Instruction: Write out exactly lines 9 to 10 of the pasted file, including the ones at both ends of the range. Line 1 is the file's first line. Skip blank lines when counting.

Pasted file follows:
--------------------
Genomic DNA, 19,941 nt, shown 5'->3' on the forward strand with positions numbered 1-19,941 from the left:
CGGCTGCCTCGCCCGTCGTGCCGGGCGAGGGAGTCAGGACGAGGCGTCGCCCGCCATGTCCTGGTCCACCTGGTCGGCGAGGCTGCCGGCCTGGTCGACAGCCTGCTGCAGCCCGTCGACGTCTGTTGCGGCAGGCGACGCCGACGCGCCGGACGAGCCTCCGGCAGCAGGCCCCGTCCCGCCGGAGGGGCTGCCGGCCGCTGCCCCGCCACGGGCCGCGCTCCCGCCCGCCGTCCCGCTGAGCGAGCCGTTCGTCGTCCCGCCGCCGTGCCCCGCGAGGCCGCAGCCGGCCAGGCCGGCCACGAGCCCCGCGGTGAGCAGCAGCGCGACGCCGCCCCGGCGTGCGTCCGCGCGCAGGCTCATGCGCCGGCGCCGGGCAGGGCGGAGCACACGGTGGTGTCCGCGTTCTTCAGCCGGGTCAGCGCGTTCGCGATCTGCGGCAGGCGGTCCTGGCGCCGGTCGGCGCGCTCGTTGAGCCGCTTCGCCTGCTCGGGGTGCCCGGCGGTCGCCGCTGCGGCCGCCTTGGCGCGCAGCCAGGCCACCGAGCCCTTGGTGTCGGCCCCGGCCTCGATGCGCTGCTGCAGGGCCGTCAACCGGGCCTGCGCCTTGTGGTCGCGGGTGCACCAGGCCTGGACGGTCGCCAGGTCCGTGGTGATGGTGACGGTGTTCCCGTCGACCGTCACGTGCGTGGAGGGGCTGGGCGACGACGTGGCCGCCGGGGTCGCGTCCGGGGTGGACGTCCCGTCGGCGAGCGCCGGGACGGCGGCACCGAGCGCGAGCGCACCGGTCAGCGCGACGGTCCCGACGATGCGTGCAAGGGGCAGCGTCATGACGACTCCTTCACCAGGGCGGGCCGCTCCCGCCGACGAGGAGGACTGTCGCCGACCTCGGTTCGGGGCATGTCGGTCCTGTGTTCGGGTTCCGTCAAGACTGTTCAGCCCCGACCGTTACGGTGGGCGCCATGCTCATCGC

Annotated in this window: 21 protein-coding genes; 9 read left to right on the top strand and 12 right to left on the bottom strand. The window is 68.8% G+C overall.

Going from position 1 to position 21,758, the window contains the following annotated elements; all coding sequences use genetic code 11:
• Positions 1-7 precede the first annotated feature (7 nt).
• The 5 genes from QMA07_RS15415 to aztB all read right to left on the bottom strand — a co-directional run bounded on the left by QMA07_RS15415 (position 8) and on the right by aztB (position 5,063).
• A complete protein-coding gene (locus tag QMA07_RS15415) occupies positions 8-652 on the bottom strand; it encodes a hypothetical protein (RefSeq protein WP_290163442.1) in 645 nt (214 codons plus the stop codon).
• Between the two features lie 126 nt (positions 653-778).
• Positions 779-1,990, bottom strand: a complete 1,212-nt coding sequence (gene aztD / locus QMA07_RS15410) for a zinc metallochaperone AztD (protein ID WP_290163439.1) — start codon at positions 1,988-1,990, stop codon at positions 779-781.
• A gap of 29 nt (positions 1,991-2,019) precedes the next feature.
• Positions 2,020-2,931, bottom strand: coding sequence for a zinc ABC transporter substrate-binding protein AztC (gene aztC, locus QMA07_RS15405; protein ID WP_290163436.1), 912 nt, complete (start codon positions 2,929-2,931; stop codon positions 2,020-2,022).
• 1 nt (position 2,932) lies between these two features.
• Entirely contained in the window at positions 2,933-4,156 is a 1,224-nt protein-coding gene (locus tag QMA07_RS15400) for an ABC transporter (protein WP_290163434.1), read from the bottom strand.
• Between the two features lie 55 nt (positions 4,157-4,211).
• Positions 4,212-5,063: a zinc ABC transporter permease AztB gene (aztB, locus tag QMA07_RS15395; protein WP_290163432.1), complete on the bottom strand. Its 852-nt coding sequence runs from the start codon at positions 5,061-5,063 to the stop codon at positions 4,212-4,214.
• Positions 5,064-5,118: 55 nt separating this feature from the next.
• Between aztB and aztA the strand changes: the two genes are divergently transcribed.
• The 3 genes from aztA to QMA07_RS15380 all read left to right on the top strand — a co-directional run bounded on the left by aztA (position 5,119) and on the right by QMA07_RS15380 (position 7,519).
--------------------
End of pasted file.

• Positions 779-1,990, bottom strand: a complete 1,212-nt coding sequence (gene aztD / locus QMA07_RS15410) for a zinc metallochaperone AztD (protein ID WP_290163439.1) — start codon at positions 1,988-1,990, stop codon at positions 779-781.
• A gap of 29 nt (positions 1,991-2,019) precedes the next feature.